There are countless well-loved Christmas movies, but Thanksgiving movies are a rarity. I’m not a much of a fan of 1995’s Home for the Holidays, but I often steer people toward What’s Cooking?, Gurinder Chadha’s delightful, too-little-known 2000 multi-cultural Turkey Day comedy. In case you’ve already seen it, though, here are a few more Thanksgiving DVD titles:
Hannah and Her Sisters: Possibly Woody Allen’s best film, this 1986 tale of the inter-marital affairs and career and religious crises of a Manhattan show-business family begins with a Thanksgiving dinner and ends at another one. Mia Farrow, Michael Caine, Dianne Wiest, Barbara Hershey, Julie Kavner, Max Von Sydow and Allen himself, among many others, are at their best here.
Planes, Trains and Automobiles: For many people in the mobile American society, part of the lore of Thanksgiving is simply the struggle of traveling home in time to celebrate it. This challenging odyssey seems to have especially captivated the imagination of the late John Hughes, who had a hand in two films about it. He wrote and directed this episodic 1987 comedy, in which upper-middle-class executive Steve Martin, trying frantically to get from New York to Chicago in time for dinner with his family, finds himself forced to travel with buffoonish salesman John Candy. The gags are uneven, but the great Candy is lovable as ever, and Martin makes a fine straight man for him.
Dutch: Hughes also wrote the script for this 1991 comedy, directed by Peter Faiman. It’s also about a road trip home; Ed O’Neill plays the working-class title character, who’s pressed into service driving the snotty private-school son (Ethan Embry) of his new girlfriend (Jobeth Williams) from Georgia home to Chicago for the holiday. Wacky adventures ensue.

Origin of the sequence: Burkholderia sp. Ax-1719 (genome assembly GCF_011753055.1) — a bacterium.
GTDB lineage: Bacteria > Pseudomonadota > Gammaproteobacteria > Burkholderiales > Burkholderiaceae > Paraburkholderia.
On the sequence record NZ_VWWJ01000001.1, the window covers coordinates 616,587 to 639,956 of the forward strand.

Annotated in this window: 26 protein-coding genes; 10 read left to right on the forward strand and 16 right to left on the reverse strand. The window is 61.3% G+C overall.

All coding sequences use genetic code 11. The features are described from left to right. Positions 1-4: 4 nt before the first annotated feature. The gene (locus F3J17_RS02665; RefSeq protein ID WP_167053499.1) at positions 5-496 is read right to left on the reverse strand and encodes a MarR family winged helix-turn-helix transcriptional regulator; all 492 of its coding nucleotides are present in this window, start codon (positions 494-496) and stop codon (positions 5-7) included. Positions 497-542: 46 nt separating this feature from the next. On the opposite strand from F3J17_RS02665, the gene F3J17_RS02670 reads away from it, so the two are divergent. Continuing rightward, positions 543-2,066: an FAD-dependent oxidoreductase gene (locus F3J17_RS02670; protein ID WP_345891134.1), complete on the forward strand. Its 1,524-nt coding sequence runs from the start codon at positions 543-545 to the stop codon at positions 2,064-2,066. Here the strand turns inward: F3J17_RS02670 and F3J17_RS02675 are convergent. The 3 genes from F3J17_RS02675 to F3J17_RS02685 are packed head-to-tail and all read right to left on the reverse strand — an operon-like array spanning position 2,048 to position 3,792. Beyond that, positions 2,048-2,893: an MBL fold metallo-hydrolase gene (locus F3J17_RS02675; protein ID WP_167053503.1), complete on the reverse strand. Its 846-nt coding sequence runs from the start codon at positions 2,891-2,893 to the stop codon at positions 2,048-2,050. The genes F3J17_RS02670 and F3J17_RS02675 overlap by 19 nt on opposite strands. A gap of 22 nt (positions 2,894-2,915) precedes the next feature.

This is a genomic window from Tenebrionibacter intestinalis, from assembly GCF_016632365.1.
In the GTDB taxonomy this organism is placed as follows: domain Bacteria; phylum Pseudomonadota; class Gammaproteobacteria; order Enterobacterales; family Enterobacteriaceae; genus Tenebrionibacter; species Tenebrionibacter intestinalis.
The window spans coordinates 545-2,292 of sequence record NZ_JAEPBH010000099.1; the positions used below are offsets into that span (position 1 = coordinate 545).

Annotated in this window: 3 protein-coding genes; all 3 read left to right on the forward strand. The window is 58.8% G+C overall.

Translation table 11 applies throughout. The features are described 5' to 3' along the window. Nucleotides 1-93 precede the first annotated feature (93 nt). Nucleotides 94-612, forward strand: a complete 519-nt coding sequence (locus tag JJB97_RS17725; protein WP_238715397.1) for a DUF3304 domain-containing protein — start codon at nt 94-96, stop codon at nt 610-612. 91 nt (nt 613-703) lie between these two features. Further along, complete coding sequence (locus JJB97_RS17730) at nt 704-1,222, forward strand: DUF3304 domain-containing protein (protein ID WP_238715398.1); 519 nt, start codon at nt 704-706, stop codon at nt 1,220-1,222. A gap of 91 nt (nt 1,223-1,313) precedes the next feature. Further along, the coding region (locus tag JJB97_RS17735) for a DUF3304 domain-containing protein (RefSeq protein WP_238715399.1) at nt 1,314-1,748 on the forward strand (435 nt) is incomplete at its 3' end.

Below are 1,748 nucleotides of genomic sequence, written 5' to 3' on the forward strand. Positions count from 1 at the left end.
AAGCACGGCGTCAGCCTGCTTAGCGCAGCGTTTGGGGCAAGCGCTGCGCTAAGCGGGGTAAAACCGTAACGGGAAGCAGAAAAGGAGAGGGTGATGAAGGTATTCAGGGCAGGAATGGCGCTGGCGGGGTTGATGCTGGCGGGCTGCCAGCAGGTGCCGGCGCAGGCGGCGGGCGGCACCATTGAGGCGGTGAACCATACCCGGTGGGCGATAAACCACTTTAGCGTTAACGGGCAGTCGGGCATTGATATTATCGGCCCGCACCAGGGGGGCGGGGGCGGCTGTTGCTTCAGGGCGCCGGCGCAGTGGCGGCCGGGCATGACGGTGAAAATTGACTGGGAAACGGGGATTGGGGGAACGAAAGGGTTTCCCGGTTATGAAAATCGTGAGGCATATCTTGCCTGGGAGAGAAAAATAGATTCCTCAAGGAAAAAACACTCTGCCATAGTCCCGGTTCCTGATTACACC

A Charlie Brown Thanksgiving: Kids will enjoy this half-hour Peanuts special from 1973, and you probably will too. I especially like Vince Guaraldi’s funky song “Little Birdie,” which accompanies Snoopy and Woodstock setting up for dinner. It’s a little disturbing, though, to see Woodstock eating turkey at the end of the show…
The Exiles: OK, this one’s a stretch, but it just came out Nov. 17, and it’s such a fascinating movie that I wanted to mention it. This 1961 indie is about Native Americans, who are sometimes less enthusiastic about Thanksgiving than other Americans, so perhaps the timing of the release was slightly ironic. The film chronicles one Friday night in the lives of a group of Indians, played by non-professional actors, living off the reservation in the old Bunker Hill section of Los Angeles. While we watch them party, drink, dance, gamble and brawl, we listen to them talk, in quiet, ruminative voice-overs, about their sense of alienation and sadness.
Directed by Kent MacKenzie with breathtaking cinematography by Erik Daarstad, Robert Kaufman and John Arthur Morrill, it’s a heartbreaking portrait of a people, and a visually ravishing portrait of a departed L.A.